Currently, only 14 - or 24 percent of schools - require their students to have passed the GMAT, an international entrance examination designed for the MBA. The majority require either a national or school-specific exam, pointing to the less rigorous intake requirements that often result in high enrolment figures.
In terms of cost, courses the continent-over remain well below global averages - often, though not always, a reflection of quality. The costs of the best schools - the likes of GIBS, Henley and Wits - all hover around the $20,000 mark annually. Other quality schools are far cheaper - an MBA at the American University in Cairo costs just under $3,000 p.a., while LBS is priced at over $9,000. Across the continent, the average cost for an MBA is just $6,915 annually.
The majority of schools offer part-time MBAs, with students trying to hold down jobs while they study - a necessity for most self-funded participants. The number of distance learning courses also appears to have increased - most likely a reflection of the continent's growing connectivity and the possibilities that engenders in terms of leap-frogging infrastructural deficiencies. Thirteen of the surveyed schools offer distance learning, against 8 last year. Open University, the UK's distance learning university, is also working to further entrench itself on the continent, offering an MBA and a Masters in Public Administration, as well as a certificate and a diploma in management to meet demand at the lower level.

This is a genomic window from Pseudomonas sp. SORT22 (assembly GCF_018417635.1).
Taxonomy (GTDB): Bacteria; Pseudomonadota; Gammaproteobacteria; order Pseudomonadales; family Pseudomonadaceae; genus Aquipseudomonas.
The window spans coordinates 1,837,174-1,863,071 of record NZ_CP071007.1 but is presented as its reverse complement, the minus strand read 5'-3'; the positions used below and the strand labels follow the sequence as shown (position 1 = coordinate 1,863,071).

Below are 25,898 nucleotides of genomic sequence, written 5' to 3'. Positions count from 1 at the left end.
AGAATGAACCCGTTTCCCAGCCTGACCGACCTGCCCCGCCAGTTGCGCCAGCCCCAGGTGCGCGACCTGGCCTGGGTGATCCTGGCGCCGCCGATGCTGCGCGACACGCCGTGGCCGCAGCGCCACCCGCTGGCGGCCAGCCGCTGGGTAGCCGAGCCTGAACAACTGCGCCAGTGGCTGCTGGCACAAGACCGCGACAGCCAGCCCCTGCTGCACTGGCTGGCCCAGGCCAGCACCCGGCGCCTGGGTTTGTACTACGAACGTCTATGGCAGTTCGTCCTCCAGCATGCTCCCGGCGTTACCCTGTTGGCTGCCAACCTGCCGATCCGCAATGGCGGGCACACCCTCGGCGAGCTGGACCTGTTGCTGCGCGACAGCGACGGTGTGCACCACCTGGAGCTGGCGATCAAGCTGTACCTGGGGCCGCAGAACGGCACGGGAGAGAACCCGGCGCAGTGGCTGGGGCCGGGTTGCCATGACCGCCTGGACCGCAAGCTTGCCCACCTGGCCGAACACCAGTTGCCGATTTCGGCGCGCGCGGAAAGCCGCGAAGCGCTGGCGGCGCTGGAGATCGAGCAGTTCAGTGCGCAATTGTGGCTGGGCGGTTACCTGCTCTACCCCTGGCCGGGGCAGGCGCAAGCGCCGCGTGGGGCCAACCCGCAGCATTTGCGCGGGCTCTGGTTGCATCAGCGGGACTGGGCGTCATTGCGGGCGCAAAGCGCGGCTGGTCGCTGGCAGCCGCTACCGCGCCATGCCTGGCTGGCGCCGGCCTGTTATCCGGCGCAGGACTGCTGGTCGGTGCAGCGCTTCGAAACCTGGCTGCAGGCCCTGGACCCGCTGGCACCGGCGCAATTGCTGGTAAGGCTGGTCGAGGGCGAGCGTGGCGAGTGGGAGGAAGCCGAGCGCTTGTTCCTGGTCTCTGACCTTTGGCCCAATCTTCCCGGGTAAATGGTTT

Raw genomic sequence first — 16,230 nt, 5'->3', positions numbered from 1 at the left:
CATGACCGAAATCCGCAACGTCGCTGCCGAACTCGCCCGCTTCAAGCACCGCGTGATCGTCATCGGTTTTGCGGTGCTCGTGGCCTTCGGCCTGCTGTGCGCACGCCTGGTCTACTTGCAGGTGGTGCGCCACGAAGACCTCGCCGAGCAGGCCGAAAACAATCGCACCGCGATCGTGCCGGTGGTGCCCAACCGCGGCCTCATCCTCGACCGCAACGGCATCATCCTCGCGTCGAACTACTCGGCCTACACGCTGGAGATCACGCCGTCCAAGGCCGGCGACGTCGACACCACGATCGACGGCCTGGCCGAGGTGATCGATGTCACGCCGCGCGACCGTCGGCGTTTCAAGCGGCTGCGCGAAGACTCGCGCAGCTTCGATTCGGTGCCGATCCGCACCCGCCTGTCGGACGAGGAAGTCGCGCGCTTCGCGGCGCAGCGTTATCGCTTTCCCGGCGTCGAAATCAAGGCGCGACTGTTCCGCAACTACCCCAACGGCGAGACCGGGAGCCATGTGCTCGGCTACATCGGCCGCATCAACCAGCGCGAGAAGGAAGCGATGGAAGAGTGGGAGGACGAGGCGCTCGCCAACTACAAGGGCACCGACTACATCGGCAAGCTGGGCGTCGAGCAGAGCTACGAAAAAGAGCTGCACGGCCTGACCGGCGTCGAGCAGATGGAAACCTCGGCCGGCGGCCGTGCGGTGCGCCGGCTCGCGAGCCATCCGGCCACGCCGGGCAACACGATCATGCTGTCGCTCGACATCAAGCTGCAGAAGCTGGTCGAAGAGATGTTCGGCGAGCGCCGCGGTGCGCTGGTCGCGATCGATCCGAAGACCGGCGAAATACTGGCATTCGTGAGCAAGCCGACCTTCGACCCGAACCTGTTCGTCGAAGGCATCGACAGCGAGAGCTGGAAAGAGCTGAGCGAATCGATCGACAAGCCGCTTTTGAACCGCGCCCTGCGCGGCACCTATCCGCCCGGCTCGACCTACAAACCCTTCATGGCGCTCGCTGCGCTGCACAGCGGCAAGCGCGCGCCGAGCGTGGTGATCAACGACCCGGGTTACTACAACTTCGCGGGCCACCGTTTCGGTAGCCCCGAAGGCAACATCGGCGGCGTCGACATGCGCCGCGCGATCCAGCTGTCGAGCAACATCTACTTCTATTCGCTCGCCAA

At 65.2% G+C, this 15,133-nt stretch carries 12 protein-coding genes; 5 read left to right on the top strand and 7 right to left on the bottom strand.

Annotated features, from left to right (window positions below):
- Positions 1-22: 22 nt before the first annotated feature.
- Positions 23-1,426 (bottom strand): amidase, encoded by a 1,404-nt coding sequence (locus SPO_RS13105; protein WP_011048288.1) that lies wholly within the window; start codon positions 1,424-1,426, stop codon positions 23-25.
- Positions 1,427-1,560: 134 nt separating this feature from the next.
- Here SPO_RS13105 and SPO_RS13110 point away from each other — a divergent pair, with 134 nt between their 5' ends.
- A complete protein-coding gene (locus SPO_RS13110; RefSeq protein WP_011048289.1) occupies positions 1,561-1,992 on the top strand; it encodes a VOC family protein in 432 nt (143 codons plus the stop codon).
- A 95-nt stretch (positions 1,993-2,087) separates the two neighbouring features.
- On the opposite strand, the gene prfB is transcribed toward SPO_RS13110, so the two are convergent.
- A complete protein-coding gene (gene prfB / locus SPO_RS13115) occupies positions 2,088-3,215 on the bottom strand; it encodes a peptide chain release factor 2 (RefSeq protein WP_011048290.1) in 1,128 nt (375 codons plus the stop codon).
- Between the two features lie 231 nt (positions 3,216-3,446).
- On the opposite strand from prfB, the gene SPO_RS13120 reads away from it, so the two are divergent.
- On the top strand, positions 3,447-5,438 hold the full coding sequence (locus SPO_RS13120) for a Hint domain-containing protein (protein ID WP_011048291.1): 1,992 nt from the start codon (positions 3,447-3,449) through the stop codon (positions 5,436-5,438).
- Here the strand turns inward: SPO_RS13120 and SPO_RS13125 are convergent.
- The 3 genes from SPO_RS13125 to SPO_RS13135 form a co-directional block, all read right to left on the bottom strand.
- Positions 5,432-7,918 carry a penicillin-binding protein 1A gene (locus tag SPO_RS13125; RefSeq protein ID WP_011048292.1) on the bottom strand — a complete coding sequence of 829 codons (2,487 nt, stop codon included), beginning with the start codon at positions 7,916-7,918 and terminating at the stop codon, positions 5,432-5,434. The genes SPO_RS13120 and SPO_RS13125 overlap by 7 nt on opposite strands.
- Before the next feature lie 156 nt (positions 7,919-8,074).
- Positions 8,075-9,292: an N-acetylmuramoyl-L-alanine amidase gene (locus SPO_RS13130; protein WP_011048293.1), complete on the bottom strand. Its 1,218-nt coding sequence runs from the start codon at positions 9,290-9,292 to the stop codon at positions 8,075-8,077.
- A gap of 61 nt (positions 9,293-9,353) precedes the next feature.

Among broader offerings, nine schools provide executive education courses, which offer an affordable alternative to degrees -among them the American University in Cairo, the University of Dar Es Salaam Business School, Rwanda's School of Banking and Finance, and Henley. Lagos Business School has positioned itself as a front runner in the arena and is rated 54th this year by the Financial Times for its open executive education, beating Wits, which came in at 55th.
Others - particularly in South Africa - run customised programmes tailored to companies' specific needs. Among the leaders here, GIBS is ranked 42nd globally by the FT for its customised executive education.
Across the majority of sub-Saharan schools, though, offerings additional to the MBA, EMBA or DBA/PhD tend to come in the form of Masters programmes. A number of business schools - not included in the listing since they do not offer conventional MBAs - offer combined undergraduate and postgraduate degrees.
Among these are Tunisia's Institut des Hautes Etudes Commerciales de Carthage, the Institut Universitaire de Gestion in Mali; Madagascar's Institut Supérieur de la Communication, des Affaires et du Management; and Senegal's BEM. Others, like Namibia's Harold Pupkewitz Graduate School of Business offer masters and short-courses, with an EMBA in the pipeline.